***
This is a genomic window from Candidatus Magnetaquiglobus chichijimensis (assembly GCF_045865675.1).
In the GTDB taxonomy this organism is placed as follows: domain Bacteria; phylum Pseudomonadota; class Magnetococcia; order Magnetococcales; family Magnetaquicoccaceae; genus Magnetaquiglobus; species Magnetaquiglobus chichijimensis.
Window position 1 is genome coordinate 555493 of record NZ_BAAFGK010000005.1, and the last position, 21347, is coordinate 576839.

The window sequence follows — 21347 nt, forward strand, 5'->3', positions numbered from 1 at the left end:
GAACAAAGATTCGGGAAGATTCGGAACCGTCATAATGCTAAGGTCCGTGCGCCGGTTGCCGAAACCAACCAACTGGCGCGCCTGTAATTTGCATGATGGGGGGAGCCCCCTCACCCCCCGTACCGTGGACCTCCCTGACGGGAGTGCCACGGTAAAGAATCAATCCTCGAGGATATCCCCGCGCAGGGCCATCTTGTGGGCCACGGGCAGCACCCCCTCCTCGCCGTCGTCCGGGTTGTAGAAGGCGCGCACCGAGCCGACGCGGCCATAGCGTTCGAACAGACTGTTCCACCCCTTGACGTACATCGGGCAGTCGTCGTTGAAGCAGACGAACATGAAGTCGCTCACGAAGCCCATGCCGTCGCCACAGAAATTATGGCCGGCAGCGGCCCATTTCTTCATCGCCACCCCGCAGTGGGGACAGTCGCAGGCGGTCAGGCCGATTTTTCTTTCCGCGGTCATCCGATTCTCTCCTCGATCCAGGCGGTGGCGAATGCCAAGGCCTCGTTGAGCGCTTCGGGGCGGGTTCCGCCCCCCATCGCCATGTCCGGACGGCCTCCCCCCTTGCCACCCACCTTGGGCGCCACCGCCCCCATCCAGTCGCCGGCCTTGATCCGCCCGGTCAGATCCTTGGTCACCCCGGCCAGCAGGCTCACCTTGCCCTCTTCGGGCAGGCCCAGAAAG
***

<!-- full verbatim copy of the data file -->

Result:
This is a genomic window from Candidatus Magnetaquiglobus chichijimensis (assembly GCF_045865675.1).
In the GTDB taxonomy this organism is placed as follows: domain Bacteria; phylum Pseudomonadota; class Magnetococcia; order Magnetococcales; family Magnetaquicoccaceae; genus Magnetaquiglobus; species Magnetaquiglobus chichijimensis.
Window position 1 is genome coordinate 555493 of record NZ_BAAFGK010000005.1, and the last position, 21347, is coordinate 576839.

The window sequence follows — 21347 nt, forward strand, 5'->3', positions numbered from 1 at the left end:
GAACAAAGATTCGGGAAGATTCGGAACCGTCATAATGCTAAGGTCCGTGCGCCGGTTGCCGAAACCAACCAACTGGCGCGCCTGTAATTTGCATGATGGGGGGAGCCCCCTCACCCCCCGTACCGTGGACCTCCCTGACGGGAGTGCCACGGTAAAGAATCAATCCTCGAGGATATCCCCGCGCAGGGCCATCTTGTGGGCCACGGGCAGCACCCCCTCCTCGCCGTCGTCCGGGTTGTAGAAGGCGCGCACCGAGCCGACGCGGCCATAGCGTTCGAACAGACTGTTCCACCCCTTGACGTACATCGGGCAGTCGTCGTTGAAGCAGACGAACATGAAGTCGCTCACGAAGCCCATGCCGTCGCCACAGAAATTATGGCCGGCAGCGGCCCATTTCTTCATCGCCACCCCGCAGTGGGGACAGTCGCAGGCGGTCAGGCCGATTTTTCTTTCCGCGGTCATCCGATTCTCTCCTCGATCCAGGCGGTGGCGAATGCCAAGGCCTCGTTGAGCGCTTCGGGGCGGGTTCCGCCCCCCATCGCCATGTCCGGACGGCCTCCCCCCTTGCCACCCACCTTGGGCGCCACCGCCCCCATCCAGTCGCCGGCCTTGATCCGCCCGGTCAGATCCTTGGTCACCCCGGCCAGCAGGCTCACCTTGCCCTCTTCGGGCAGGCCCAGAAAG